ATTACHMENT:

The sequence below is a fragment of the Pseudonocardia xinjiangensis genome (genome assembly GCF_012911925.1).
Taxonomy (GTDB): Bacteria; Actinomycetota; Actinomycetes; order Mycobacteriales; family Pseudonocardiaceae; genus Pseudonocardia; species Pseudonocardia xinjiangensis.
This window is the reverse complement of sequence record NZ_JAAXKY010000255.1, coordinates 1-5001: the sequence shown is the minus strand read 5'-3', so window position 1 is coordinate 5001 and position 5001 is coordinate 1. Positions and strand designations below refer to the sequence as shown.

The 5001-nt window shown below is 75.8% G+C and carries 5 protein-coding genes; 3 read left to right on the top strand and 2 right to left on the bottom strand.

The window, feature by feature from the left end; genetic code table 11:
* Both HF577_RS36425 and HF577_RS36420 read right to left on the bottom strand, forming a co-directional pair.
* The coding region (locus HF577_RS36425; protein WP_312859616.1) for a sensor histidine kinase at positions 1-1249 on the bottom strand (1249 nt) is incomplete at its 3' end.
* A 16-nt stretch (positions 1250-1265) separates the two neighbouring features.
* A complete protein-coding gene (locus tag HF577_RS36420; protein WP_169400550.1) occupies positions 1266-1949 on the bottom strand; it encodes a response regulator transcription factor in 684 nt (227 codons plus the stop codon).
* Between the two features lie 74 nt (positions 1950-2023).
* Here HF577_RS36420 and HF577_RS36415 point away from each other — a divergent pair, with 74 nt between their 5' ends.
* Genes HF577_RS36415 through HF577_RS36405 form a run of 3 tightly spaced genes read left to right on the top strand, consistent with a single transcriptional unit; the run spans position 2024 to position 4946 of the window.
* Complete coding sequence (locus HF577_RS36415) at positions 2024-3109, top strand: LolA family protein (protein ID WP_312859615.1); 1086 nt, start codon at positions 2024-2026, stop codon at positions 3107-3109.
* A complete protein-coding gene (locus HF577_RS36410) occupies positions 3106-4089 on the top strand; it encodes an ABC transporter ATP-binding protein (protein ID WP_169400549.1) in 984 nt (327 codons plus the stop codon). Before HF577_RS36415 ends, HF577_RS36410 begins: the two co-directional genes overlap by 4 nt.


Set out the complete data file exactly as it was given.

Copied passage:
The sequence below is a fragment of the Pseudonocardia xinjiangensis genome (genome assembly GCF_012911925.1).
Taxonomy (GTDB): Bacteria; Actinomycetota; Actinomycetes; order Mycobacteriales; family Pseudonocardiaceae; genus Pseudonocardia; species Pseudonocardia xinjiangensis.
This window is the reverse complement of sequence record NZ_JAAXKY010000255.1, coordinates 1-5001: the sequence shown is the minus strand read 5'-3', so window position 1 is coordinate 5001 and position 5001 is coordinate 1. Positions and strand designations below refer to the sequence as shown.

The 5001-nt window shown below is 75.8% G+C and carries 5 protein-coding genes; 3 read left to right on the top strand and 2 right to left on the bottom strand.

The window, feature by feature from the left end; genetic code table 11:
* Both HF577_RS36425 and HF577_RS36420 read right to left on the bottom strand, forming a co-directional pair.
* The coding region (locus HF577_RS36425; protein WP_312859616.1) for a sensor histidine kinase at positions 1-1249 on the bottom strand (1249 nt) is incomplete at its 3' end.
* A 16-nt stretch (positions 1250-1265) separates the two neighbouring features.
* A complete protein-coding gene (locus tag HF577_RS36420; protein WP_169400550.1) occupies positions 1266-1949 on the bottom strand; it encodes a response regulator transcription factor in 684 nt (227 codons plus the stop codon).
* Between the two features lie 74 nt (positions 1950-2023).
* Here HF577_RS36420 and HF577_RS36415 point away from each other — a divergent pair, with 74 nt between their 5' ends.
* Genes HF577_RS36415 through HF577_RS36405 form a run of 3 tightly spaced genes read left to right on the top strand, consistent with a single transcriptional unit; the run spans position 2024 to position 4946 of the window.
* Complete coding sequence (locus HF577_RS36415) at positions 2024-3109, top strand: LolA family protein (protein ID WP_312859615.1); 1086 nt, start codon at positions 2024-2026, stop codon at positions 3107-3109.
* A complete protein-coding gene (locus HF577_RS36410) occupies positions 3106-4089 on the top strand; it encodes an ABC transporter ATP-binding protein (protein ID WP_169400549.1) in 984 nt (327 codons plus the stop codon). Before HF577_RS36415 ends, HF577_RS36410 begins: the two co-directional genes overlap by 4 nt.